You have blindsight with a range of 10 feet. Within that range, you can effectively see anything that isn’t behind total cover, even if you’re blinded or in darkness. Moreover, you can see an invisible creature within that range, unless the creature successfully hides from you.

AoO: Versatility
You can choose the Whirlwind, Counter-Attack, or Seize an Opening Attack of Opportunity as a part of the training that gave you your Blind Fighting.


While you are wearing armor, you gain a +1 bonus to AC.

AoO: Counter-Attack
When a creature misses you with an attack, you can use your reaction to make an attack against that creature.


When you are wielding a melee weapon in one hand and no other weapons, you gain a +2 bonus to damage rolls with that weapon.

AoO: Challenge Accepted
As a bonus action, you can begin a duel with a creature. You can only duel one creature at a time. A duel ends when you or the creature fall to 0 hit-points.

You can use a reaction to make an attack of opportunity against a creature you’re dueling during its turn.

Great Weapon Fighting

When you roll a 1 or 2 on a damage die for an Attack you make with a melee weapon that you are wielding with two hands, you can reroll the die and must use the new roll, even if the new roll is a 1 or a 2. The weapon must have the Two-Handed or Versatile property for you to gain this benefit.

AoO: Seize an Opening
When an enemy is forced to make a saving throw while within melee range of you, you can use your reaction to seize the opportunity and make a melee weapon attack.

Protection (Changed)

When you damage a creature with a melee weapon attack, you can Harry them with a bonus action. Harried creatures attack everyone except you at disadvantage. Only one creature can be Harried at a time, and it stops being Harried at the beginning of your next turn or until you move away from it.

AoO: Interference
If an ally would take damage that knocks them unconscious, you can use your reaction to move up to your speed to a space within 5 feet of them and within melee-attack-range of the attacker. If you reach this space, you take this damage instead, and can make a weapon attack against the attacker.

You cannot prevent an ally from taking this damage if you were also affected by the damage before moving.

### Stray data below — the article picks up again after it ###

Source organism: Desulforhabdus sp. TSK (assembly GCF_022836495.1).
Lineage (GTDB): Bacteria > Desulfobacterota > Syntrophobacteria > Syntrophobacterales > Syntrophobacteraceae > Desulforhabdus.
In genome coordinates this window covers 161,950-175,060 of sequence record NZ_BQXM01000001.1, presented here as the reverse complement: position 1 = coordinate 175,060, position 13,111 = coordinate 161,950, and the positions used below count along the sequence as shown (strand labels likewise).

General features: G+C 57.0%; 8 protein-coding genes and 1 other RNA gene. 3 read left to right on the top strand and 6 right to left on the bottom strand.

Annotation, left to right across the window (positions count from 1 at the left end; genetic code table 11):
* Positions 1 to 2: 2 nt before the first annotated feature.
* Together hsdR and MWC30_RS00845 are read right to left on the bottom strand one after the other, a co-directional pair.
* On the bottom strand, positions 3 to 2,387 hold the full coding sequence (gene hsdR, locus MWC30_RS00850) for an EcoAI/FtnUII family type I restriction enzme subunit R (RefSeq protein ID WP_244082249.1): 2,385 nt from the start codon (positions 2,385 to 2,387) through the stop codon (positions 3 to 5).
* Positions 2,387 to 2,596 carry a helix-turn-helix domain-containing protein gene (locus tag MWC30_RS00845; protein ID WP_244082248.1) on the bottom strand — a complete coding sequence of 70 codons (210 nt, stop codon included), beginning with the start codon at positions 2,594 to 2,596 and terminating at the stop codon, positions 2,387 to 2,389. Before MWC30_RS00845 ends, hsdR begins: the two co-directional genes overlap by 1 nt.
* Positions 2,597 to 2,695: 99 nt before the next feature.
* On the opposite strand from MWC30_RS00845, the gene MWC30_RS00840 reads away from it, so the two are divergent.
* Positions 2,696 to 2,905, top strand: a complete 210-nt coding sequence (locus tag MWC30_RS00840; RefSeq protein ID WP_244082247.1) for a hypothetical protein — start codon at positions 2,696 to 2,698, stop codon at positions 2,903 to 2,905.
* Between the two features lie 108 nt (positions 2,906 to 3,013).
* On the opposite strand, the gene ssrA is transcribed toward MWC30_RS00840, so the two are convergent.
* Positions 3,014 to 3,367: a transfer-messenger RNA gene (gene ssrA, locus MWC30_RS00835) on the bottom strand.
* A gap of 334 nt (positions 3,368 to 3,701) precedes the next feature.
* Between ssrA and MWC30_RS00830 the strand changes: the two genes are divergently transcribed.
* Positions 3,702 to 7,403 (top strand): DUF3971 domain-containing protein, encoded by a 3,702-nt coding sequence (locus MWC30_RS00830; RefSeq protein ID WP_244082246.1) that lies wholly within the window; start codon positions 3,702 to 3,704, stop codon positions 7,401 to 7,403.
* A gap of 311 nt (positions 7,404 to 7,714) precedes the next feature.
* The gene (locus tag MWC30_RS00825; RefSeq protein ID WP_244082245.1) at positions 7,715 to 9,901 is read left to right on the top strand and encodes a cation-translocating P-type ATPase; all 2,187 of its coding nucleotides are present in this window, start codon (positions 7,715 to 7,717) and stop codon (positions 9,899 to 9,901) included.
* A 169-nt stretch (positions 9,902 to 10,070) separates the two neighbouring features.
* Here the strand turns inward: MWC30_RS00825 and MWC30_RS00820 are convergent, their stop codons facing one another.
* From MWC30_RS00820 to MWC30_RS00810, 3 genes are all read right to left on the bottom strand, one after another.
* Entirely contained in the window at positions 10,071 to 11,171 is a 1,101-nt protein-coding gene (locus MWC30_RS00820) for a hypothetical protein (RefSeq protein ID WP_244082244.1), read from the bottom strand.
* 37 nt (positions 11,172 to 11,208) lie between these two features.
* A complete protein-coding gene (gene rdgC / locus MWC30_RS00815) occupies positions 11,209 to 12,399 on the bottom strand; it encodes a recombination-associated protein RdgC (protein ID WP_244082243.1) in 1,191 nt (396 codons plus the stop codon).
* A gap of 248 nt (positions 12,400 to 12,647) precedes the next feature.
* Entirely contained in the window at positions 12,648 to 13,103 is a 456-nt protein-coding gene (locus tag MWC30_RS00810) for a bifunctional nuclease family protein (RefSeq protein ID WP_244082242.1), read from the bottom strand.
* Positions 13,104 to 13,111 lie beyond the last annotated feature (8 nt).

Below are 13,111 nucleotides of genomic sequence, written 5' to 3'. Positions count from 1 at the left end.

Two-Weapon Fighting

When you engage in two-weapon fighting, you can add your ability modifier to the damage of the second attack.

AoO: Whirlwind
When a creature enters your reach, you can use a reaction to make a weapon attack against them. If the attack lands, you roll the damage for both of your weapons.



When a creature within range of your unarmed attacks deals damage to you while you’re raging, you can use your reaction to make a grapple or shove attack against them.


AoO: Stolen Momentum
When a creature attacks you with a melee weapon attack, you can use a reaction to make an athletics or acrobatics check against their attack roll. On a success, you take half damage and they take your Strength or Dexterity modifier plus your Level as damage. You additionally gain a Ki point if you are missing any.


AoO: Calculation
When an opponent with a lower initiative score than you begins their turn, on the first round of combat you can use your reaction to make a weapon attack against them.


Invocation:  Shadow Blade
Requires: Pact of the Blade
The shadow of your pact weapon is as real and solid as any steel and you can command it to lash out at nearby enemies. When an opponent ends their turn within your reach, or within twice your reach if you are in dim light or darkness, you can use your reaction to force them to make a constitution saving throw versus your Warlock spell save DC. If they fail, they take your weapon damage + cha mod force damage.


Block Action (New)

You can use a reaction to try to block creatures from going around you (but not away from you). The space within your reach (for example, 10 feet if you’re equipped with a pole-arm) becomes difficult terrain until the start of your next turn. If you block a creature, it has three choices:

  1. It ceases all movement for the turn, but retains any remaining actions.